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WA50 We can’t do it alone: hospices and schools working together to educate and support children around death, dying and bereavement
  1. Sally Paul and
  2. Helen Quinn
  1. Strathclyde University, UK


Background Educating and supporting children around death, dying and bereavement, in schools, frequently relies on the individual interest and expertise of staff (Rowling 2003). Moves to develop such work of ten results in one off projects led by external agencies. Support and education is therefore ad hoc and unequitable. A research study was undertaken between a hospice and school to develop practice in this area from a health promotion perspective. This presentation discusses the design and implementation of two practice innovations arising from this process.

Aim The innovations aimed to introduce and educate children on issues related to loss and change, whilst simultaneously ensure that school staff have the skills and confidence to support individual experiences within the school setting. This was from a harm education and early intervention standpoint.

Method Collaborative inquiry, within an action research methodology, was used to advance the innovations. This involved school and hospice staff working together to design and facilitate the activities.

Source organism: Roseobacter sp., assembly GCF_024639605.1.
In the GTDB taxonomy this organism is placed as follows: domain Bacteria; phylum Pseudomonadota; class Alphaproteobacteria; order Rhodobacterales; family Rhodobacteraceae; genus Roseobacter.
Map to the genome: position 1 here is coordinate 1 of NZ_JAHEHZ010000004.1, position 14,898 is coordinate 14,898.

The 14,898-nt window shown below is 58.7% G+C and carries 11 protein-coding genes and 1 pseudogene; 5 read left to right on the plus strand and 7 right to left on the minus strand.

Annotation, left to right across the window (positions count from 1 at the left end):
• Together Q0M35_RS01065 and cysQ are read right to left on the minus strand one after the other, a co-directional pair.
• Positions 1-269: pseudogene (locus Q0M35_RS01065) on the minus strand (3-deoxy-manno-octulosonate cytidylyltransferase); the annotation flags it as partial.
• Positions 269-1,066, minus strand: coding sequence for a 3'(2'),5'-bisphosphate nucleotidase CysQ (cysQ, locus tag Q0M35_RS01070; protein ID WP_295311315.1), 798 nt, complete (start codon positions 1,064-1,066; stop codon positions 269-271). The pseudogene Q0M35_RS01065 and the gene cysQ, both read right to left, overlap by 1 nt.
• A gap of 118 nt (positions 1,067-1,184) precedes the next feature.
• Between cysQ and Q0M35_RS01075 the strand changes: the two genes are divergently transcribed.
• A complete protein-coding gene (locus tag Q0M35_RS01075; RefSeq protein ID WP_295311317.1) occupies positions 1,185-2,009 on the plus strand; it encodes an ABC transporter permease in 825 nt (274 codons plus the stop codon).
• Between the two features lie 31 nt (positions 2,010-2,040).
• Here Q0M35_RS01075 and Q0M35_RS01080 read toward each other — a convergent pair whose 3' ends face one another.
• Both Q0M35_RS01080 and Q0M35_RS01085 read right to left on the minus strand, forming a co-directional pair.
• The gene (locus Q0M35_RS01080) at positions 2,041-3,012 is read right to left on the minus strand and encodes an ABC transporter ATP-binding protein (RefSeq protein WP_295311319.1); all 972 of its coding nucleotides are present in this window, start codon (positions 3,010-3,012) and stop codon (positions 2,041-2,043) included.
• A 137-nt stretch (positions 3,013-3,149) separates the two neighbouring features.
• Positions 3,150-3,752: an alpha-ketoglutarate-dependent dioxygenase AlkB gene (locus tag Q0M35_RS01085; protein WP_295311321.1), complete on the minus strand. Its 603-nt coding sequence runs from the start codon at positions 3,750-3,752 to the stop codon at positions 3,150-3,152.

Results A programme of activities for children aged 5 to 11 (the resilience project) was designed and integrated throughout the curriculum. This is currently being piloted. A bereavement training programme was designed and facilitated to all school staff. Evaluations reported an increase in confidence around supporting bereavement issues.

Conclusion The process highlighted that combing the skills and expertise of hospice and school staff was essential in developing sustainable activities, appropriate to the setting. The role of the hospice in engaging with communities to collaboratively develop education and support around death, dying and bereavement was emphasised.


  1. Rowling, L. Grief in school communities: effective support strategies. Buckingham and Philadelphia: Open University Press, 2003.

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